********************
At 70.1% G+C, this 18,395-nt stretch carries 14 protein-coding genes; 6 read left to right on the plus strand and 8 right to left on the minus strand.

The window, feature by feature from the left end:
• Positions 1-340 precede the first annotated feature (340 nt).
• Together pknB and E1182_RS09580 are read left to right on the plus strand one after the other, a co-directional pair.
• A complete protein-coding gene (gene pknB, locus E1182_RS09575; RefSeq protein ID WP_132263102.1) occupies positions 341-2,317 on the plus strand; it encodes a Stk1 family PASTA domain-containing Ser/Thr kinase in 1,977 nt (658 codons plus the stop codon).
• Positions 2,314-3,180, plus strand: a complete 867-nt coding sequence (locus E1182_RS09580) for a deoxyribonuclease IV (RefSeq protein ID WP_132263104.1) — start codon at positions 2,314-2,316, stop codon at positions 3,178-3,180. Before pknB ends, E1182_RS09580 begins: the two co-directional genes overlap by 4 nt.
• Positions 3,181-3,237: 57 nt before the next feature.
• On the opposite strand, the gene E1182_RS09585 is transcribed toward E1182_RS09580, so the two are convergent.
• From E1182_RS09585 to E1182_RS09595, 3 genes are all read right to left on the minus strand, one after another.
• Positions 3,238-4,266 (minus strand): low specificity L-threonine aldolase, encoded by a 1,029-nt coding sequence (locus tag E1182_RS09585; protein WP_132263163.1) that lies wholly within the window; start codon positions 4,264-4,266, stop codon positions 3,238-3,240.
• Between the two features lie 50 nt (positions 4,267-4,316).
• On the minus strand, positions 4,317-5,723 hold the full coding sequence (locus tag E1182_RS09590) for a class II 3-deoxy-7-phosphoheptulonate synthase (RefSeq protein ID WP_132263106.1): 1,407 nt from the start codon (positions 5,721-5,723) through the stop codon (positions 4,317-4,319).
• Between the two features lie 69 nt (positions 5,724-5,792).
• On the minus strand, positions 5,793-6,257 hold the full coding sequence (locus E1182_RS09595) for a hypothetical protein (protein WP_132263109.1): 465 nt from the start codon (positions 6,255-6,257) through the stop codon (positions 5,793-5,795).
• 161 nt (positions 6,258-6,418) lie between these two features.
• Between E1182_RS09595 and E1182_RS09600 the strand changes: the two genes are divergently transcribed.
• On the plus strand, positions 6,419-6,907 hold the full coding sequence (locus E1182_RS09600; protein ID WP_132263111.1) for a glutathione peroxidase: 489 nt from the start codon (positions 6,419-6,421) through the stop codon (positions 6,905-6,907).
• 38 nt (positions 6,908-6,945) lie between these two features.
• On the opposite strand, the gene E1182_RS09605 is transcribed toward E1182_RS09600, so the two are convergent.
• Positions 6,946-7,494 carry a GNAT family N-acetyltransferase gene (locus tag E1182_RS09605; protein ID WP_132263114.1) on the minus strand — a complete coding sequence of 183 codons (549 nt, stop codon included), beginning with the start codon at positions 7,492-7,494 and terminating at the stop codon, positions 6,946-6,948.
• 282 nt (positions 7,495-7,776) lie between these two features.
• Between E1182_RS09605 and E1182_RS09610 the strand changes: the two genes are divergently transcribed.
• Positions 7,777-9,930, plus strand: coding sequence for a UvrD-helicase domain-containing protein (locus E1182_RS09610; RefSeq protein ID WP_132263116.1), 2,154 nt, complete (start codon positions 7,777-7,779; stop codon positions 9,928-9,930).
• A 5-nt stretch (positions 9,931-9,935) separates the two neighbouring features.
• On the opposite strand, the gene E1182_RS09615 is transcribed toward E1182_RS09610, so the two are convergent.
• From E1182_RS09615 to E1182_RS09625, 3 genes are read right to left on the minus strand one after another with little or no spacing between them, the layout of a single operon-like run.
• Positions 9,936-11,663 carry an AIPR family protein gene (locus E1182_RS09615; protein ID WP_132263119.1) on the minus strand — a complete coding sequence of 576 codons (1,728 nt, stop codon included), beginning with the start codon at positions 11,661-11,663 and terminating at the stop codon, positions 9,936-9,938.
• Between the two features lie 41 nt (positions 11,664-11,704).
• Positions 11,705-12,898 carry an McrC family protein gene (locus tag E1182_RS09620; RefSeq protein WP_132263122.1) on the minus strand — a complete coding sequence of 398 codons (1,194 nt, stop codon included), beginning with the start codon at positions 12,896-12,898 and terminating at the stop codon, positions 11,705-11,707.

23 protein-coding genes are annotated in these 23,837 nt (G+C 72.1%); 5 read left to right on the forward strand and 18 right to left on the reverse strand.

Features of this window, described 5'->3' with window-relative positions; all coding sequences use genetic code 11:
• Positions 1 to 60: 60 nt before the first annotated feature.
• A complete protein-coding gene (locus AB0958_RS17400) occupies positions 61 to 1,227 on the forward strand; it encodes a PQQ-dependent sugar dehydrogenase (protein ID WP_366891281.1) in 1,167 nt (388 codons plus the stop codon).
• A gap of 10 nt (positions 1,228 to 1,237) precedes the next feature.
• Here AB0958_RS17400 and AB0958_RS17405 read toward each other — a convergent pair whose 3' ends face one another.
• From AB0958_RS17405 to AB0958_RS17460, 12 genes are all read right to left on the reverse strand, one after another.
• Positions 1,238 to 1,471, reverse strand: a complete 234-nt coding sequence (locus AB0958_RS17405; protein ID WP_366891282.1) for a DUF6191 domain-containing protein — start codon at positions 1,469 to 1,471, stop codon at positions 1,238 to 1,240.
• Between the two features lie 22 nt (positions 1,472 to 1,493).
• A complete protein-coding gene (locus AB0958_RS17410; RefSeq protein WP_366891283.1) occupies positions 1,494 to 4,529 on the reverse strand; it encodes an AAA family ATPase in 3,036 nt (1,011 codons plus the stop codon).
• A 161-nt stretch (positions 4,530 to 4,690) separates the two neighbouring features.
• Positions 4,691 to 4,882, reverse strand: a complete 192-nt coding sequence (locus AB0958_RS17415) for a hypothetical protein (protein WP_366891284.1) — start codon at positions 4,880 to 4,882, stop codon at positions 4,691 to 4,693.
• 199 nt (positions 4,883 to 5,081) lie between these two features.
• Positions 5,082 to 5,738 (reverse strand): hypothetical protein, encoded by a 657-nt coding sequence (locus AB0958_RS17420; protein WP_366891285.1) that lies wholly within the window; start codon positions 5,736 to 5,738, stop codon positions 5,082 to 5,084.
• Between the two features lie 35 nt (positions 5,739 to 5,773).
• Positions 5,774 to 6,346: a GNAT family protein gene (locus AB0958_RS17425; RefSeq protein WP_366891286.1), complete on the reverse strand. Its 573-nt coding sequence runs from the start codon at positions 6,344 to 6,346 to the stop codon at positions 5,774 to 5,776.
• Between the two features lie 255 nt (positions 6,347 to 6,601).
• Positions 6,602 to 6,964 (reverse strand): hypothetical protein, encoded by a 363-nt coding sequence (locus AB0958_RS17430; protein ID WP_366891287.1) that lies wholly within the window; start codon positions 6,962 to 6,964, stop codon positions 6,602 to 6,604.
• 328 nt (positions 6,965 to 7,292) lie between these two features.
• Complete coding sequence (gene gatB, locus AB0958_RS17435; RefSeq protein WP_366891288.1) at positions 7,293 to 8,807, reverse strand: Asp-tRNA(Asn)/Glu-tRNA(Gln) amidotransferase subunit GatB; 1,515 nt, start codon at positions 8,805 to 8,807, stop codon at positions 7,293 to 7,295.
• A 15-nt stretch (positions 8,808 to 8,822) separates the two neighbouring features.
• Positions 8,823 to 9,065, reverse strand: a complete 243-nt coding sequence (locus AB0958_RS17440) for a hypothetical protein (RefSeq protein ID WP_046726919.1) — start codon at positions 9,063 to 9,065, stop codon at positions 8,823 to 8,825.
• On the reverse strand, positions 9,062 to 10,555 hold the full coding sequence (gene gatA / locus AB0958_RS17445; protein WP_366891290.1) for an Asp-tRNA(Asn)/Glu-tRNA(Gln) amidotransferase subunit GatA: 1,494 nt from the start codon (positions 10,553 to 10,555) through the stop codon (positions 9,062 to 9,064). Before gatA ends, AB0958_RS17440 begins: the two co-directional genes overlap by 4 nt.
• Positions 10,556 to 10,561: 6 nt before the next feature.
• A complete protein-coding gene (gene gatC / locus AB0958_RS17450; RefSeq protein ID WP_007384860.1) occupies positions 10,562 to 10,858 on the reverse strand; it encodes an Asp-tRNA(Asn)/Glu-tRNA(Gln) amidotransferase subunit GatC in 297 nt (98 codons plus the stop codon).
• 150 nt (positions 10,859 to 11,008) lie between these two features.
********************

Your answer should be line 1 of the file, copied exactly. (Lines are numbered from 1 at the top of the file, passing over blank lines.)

At 70.1% G+C, this 18,395-nt stretch carries 14 protein-coding genes; 6 read left to right on the plus strand and 8 right to left on the minus strand.